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Focusing Modernization Through Business Integration

The business integrator helps organizations create more mission-focus in their digital transformation life cycle.

As the federal government moves to achieve its digital transformation goals, agencies and the chief information officers (CIOs) responsible for integrating new technologies should adopt a business-focused approach that ensures the delivery of mission value.

While federal CIOs are typically excellent at executing the systems development lifecycle (SDLC) with a focus on systems integration, digital transformation requires a closer look at how CIOs and business partners engage to create new technology. How a system and its processes create value for an enterprise in supporting the mission is a core component of business integration, explains Jonathan Edge, a director at KPMG and one of the firm’s Federal Technology Enablement leaders.

Business integration is a strategy with the goal of synchronizing core information technology (IT) roles with business partners objectives to align technology with mission strategy and goals. It also highlights how an organization makes use of IT systems as a function of its business.

The CIO’s dilemma

In the federal government space, CIOs are the designated experts with knowledge on building, creating and maintaining technology. But while they are experts at developing and deploying systems to meet the business requirements of their partners, digital transformation requires broader perspectives to introduce digital technologies that enable user adoption, create efficient processes, and support compliance and controls. The variety of systems and business integration activities required for a successful digital transformation requires CIOs to rethink how they are executing their SDLC, Edge said.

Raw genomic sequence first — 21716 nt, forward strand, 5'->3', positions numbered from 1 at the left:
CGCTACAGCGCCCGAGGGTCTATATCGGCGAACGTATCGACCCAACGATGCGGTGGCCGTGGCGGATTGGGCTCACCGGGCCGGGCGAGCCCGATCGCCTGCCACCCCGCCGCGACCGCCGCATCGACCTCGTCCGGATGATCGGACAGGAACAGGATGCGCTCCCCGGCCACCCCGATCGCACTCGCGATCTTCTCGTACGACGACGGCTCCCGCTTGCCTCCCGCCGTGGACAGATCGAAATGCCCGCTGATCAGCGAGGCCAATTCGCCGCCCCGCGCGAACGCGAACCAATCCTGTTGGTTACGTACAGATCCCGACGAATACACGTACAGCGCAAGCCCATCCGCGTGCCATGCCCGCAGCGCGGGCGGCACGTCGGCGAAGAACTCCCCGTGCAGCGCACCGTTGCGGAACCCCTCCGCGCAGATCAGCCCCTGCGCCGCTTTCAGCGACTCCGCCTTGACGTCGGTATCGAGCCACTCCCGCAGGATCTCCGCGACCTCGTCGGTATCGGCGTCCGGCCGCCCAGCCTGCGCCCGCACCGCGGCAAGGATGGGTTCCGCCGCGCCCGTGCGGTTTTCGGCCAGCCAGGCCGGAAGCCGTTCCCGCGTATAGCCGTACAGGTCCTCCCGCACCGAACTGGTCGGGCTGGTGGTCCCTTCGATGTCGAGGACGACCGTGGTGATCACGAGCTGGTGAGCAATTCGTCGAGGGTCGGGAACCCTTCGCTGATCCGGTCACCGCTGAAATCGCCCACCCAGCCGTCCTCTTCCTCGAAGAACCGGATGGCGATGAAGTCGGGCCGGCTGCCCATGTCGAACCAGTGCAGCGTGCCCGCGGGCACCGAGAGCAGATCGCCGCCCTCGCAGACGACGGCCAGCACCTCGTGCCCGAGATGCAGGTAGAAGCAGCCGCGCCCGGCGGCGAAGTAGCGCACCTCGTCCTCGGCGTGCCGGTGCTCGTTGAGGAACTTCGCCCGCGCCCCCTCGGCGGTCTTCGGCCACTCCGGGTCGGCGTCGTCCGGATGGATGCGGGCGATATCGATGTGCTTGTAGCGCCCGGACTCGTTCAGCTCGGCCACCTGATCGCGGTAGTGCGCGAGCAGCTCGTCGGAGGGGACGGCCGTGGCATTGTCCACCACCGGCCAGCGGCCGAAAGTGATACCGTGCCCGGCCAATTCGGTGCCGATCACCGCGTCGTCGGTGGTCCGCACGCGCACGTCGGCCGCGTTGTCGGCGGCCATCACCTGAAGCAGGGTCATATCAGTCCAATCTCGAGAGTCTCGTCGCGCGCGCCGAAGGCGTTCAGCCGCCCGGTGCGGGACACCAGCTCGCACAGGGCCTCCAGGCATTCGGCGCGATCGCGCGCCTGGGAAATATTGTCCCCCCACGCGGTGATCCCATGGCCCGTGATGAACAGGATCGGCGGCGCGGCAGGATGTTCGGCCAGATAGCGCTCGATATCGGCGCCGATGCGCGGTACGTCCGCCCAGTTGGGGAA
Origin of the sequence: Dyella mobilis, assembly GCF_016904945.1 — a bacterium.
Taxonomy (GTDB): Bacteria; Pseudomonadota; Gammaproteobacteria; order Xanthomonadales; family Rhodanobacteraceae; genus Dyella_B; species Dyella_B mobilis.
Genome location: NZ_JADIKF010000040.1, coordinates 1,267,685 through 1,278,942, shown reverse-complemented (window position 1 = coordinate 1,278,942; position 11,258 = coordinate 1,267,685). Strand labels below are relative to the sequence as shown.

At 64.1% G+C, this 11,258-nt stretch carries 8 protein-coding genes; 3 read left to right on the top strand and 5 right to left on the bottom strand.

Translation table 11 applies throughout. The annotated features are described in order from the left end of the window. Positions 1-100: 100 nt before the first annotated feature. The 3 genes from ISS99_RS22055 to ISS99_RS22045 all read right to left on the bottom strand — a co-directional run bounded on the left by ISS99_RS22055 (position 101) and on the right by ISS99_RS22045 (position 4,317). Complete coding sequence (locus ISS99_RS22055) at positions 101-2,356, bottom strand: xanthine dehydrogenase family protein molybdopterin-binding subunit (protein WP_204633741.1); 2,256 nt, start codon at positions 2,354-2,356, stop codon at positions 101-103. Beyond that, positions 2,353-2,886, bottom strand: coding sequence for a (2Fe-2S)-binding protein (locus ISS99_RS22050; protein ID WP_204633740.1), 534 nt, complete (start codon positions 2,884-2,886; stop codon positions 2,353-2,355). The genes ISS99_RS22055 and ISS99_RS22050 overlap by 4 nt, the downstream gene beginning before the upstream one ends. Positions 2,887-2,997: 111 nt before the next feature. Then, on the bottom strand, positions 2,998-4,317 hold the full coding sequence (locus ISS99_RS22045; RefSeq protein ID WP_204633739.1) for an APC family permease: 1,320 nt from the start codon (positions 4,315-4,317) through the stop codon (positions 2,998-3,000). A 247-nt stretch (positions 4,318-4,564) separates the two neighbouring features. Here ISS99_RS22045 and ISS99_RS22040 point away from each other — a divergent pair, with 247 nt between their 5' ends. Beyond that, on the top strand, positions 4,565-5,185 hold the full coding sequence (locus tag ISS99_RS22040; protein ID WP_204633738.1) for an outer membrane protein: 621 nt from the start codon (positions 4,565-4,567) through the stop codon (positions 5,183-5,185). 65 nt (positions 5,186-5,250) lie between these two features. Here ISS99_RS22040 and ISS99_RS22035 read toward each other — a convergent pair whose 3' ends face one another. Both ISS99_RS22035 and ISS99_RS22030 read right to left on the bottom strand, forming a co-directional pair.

“We often hear CIOs push their business partners for the requirements, not the solution,” he said. “The problem with that is there’s an inherent assumption that the business is going to understand the types of technology solutions available and is equipped with the subject matter expertise to define requirement that meets all aspects of today’s technology needs.”

This means that an agency could potentially have mission partners who are responsible for their business processes and may have some understanding of the technology needed to accomplish transformation from a process perspective, but there are a variety of components to digital transformation that may not be sufficiently considered. This includes business process reengineering, IT and financial audit compliance, attracting or enabling users to adopt a technology, or managing the value of a new technology. These skillsets are not typically inherent to the experiences of the business partner, but are still critical to today’s technology and transformation journey.

Because of the complexity of systems development and integration, it isn’t enough for CIOs to simply focus on the technology. “Federal business process owners are not typically equipped with the variety of expertise and experiences necessary to address all aspects of digital transformation and often need some direction from their partners in the CIO,” he said.

What federal organizations should do is complete a review of their resources, capabilities, strengths and weaknesses and adjust their digital transformation strategy accordingly. Edge noted that CIOs are accustomed to this type of self-evaluation and understand their resource constraints, typically filling capability gaps with services contracted through industry.